Learning to read in Bulgarian (vowels)

Learning to read the vowels

(the backbone of syllables)

The vowels in Bulgarian

Bulgarian words are mostly spelled as they are pronounced, with a few exceptions (e.g. at the end of the word the tendency is to pronounce voiced consonants like their unvoiced counterparts: град is pronounced [грат], мраз is pronounced [мрас]).

In connected speech, the vowel sounds are generally read in the same way the names of their letters are pronounced in the alphabet, while the consonants lose the sound ъ which is added to form the names of the letters.

One should first familiarise oneself with the six vowel sounds and their letters:

Aa, Ъъ (a roughly resembles the vowel in car, while ъ roughly resembles the vowel in her)

Оо, Уу (o roughly resembles the vowel in soft, while у roughly resembles the vowel in full)

Ее, Ии (e roughly resembles the vowel in bet, while и roughly resembles the vowel in pill)

The vowels in each pair are clearly distinct from one another only when they are stressed. In such cases it is very easy to distinguish between the two:

прав – пръв

ток – тук

пет – пит

When unstressed, the vowels in the А – Ъ and O – U pairs are pronounced in such a way that each sounds much like its counterpart, so for each pair  we have a single (merged) vowel representing and resembling both, which vowel is usually perceived as the second vowel in the pair:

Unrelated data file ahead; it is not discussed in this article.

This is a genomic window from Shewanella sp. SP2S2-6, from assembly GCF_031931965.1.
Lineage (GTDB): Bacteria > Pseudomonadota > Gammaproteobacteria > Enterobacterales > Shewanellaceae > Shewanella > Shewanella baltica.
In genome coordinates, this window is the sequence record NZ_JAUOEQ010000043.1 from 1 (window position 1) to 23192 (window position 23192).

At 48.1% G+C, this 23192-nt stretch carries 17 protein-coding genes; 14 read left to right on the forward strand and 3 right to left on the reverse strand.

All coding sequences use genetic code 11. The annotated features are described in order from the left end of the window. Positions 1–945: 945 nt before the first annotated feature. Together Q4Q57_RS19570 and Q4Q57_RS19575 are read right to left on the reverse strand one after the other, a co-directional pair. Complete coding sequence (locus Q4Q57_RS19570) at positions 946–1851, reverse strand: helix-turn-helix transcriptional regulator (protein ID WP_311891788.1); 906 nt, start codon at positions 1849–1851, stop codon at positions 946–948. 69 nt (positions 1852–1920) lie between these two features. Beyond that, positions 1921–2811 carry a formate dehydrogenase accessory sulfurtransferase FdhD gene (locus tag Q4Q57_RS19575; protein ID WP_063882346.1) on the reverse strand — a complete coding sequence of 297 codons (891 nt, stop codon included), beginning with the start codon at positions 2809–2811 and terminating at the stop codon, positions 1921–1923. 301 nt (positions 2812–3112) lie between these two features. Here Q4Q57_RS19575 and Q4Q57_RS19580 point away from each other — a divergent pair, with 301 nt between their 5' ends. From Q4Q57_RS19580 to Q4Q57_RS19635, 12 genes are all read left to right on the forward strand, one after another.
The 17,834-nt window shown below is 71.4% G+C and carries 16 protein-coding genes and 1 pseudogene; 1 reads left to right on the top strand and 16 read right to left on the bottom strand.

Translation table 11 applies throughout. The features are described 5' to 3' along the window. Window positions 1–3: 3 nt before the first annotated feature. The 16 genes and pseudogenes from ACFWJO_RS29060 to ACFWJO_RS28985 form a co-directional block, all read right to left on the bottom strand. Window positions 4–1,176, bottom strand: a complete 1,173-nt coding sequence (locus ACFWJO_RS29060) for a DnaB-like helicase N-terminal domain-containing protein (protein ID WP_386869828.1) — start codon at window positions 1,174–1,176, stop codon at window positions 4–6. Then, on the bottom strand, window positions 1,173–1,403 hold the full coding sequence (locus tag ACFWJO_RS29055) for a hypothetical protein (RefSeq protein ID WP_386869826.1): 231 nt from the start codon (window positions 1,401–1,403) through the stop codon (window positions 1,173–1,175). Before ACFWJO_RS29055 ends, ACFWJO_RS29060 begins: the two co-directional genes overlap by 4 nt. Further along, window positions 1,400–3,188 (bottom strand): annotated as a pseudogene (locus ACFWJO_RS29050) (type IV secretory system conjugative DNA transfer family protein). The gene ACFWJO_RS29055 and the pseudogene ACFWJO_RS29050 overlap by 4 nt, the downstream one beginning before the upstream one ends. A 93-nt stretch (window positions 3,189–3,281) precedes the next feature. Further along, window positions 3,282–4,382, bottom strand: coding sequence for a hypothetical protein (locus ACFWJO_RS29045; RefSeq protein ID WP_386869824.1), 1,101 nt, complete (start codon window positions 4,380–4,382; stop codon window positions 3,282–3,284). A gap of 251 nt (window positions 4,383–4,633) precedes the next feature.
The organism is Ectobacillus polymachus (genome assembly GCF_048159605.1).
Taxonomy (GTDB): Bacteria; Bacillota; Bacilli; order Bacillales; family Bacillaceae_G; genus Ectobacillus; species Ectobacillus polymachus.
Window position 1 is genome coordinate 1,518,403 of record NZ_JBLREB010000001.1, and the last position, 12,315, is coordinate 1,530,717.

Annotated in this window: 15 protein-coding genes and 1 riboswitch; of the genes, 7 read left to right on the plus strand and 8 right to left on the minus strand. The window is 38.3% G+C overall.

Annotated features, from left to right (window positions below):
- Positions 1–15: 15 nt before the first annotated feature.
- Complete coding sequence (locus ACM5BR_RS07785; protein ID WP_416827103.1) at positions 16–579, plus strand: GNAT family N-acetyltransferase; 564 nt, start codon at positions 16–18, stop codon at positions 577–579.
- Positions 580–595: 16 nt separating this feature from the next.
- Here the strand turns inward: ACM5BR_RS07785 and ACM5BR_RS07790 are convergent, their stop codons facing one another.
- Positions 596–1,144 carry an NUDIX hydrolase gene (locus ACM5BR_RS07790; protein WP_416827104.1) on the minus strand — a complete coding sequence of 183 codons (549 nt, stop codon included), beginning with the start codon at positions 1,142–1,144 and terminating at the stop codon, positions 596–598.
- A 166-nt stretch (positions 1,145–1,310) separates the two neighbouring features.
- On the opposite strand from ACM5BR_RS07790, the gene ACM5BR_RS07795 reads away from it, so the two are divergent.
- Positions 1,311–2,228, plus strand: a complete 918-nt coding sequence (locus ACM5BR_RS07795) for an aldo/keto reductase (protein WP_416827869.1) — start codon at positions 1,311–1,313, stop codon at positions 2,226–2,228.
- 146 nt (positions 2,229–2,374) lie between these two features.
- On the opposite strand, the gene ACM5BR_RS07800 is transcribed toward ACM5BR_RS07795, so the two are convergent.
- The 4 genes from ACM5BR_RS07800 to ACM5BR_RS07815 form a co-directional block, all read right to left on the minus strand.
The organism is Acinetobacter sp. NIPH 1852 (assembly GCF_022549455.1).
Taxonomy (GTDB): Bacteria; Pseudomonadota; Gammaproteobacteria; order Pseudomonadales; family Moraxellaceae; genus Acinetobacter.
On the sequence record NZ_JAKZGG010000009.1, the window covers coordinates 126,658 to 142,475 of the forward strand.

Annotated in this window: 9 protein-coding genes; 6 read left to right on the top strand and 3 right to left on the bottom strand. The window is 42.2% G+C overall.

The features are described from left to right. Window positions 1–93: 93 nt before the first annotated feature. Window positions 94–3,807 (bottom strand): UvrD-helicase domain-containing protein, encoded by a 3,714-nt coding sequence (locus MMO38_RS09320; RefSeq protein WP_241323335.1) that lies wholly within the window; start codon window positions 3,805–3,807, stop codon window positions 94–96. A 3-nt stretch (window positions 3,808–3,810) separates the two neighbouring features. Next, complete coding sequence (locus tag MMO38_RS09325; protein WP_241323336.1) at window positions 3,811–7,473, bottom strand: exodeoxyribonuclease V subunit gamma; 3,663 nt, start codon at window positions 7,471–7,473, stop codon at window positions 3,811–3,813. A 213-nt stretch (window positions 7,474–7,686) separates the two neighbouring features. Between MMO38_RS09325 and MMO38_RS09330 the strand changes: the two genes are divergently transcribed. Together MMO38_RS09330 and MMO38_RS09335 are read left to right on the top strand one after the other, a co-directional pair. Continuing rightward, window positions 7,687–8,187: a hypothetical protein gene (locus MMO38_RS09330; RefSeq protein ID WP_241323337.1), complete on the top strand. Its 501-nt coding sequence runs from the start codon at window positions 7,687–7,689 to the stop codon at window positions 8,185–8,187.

баща sounds much like [бъща]

вода sounds much like [вуда]

It is important to remember that standard Bulgarian doesn’t allow merging the sounds E and И, so Е should be pronounced distinctly regardless of being stressed or not:



* Because rendering diacritic symbols is difficult in an online environment, especially with the Cyrillic script, stress will be signalled with bold italicised letters where necessary.

Bulgarian word stress is dynamic, so each word should be learned separately.

Stressed syllables are louder and slightly longer than unstressed ones (even though, in general, Bulgarian doesn’t distinguish between long and short vowels), and stress can vary when a prefix, a suffix or an ending is added to the word:

син – сина – синът – синове – синовете

There are cases in which two words can only be distinguished by their stressed vowel:

вълна (wool) <-> вълна (wave)

There are also cases where tense forms of a verb will be distinguished only by their stress:

Детето яде сандвичи всеки ден. (The child eats sandwiches every day).

Детето яде сандвичи вчера. (The child ate sandwiches yesterday).

Stress is not usually shown in written texts, with the exception of the word „и“. It is always written with a grave accent (ù) when it means her (as in казах ù meaning I told her) in order to be distinguished from the conjunction (Том и Тим meaning Tom and Tim).

You can check the stress in any dictionary, e.g the official dictionary of the Bulgarian language, or Wiktionary.

Further reading (sources):

Wikipedia article on Bulgarian phonology